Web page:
A recent meeting with AntWorks’ marketing team reminded me that the various parts of technology companies communicate in different ways.

At one end of the scale, the R&D team is often so detail-focused and wary of over-promising that I end up with pages of nuance rather than the eye-catching numbers that help me start conversations with would-be customers. 

At the other, marketing types like to keep messages simple to catch the attention of busy people like you. But, as head of sales for the UK and our global insurance business, if I let marketing get over excited they’ll say something that causes me problems down the line when I’m having conversations with potential customers.

Focusing on the practical

I prefer to focus on what we can do for people; practical solutions to their problems.

Few things hurt companies as much as IT implementations gone wrong. So smart customers stay wary. The sales process rests on building and maintaining trust; explaining what we can deliver and then delivering it. Allowing a bunch of promises to get made that I and the project teams can’t deliver on kills that trust. That can’t happen.

So, when the marketing guys wanted to put out a line, from a video by my colleague Ben, that “AntWorks can deliver extremely high levels of accuracy with small sample sets, “

I look at that and I start to worry. It’s not that it’s not true. It is true. But I need to manage expectations.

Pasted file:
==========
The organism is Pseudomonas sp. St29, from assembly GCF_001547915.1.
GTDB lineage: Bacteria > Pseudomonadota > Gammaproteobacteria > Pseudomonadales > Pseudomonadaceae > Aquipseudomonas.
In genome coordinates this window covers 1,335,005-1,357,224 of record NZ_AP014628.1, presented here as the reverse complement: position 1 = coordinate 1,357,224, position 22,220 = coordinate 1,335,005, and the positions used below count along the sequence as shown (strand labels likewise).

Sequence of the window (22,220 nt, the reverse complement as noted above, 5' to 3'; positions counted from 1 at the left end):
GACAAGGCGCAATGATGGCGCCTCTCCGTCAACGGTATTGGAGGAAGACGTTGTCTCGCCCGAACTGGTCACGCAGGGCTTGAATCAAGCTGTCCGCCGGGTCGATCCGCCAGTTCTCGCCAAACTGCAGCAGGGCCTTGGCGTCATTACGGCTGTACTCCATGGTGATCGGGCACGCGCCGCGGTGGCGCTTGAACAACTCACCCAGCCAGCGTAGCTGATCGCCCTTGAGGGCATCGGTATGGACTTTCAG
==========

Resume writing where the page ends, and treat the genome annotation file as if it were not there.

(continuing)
I’ll talk to people who may not know how many documents you typically need to train the A.I. for Intelligent Document Processing.

Most systems need thousands, even millions of documents to train them. It takes months. They require supervision. Every time they meet a new document layout someone has to hold the system’s little hand.

AntWorks’ CMR+ typically needs only a couple of hundred. It can be as few as 50 or 60, it could be, in some situations, say, 500. It’s a step change. (There’s also a critical advantage for any business that operates in a stringent regulatory environment; this low training load radically reduced the hardware required for training so that it’s easily affordable to do on premises.)

But what if someone has in their mind that it should only need 20 or 10 or five documents to train their AI? I’m going to have someone saying ‘well, 200 seems like a lot to me,’ so I’m a bit cautious.

And what do people mean by high levels of accuracy? Some systems claim 95% plus on the documents they can read, but only with the documents they can read – and they can’t actually read 80% of them because they’re non-standard or contain signatures, handwriting, odd fonts, images, you name it.


So, what do we mean by ‘accuracy’?

There’s out-of-the-box accuracy and then there’s accuracy after the customer has continued to train CMR+ for a few weeks and shown it a few typical forms.

If you do that, put a human in the loop so exceptions get reviewed, before you know it you’re getting closer to 100% accuracy across all your documents.

I’d rather tell people we offer ‘high levels of accuracy’ or that we are in the business of minimising human intervention because I would much rather under promise and over deliver than the other way around. That builds trust.

But what I’d really like to say is this: we get you to a point where you see real business benefits fast. Not years, but weeks.

So, we have the solution that can deliver the highest levels of accuracy, can deal with real-world data, understand a number of languages, process high volumes, business benefits can be felt in just weeks and all for a sum that doesn’t cause your calculator to go up in flames. So, in summary, a truly global enterprise solution that can address the needs of our customers.

That’s what I want to say, but putting it all into six words is the job of the marketing bunnies.

‘Fast, accurate, cost-effective, game-changing.’

Ta da – the marketing department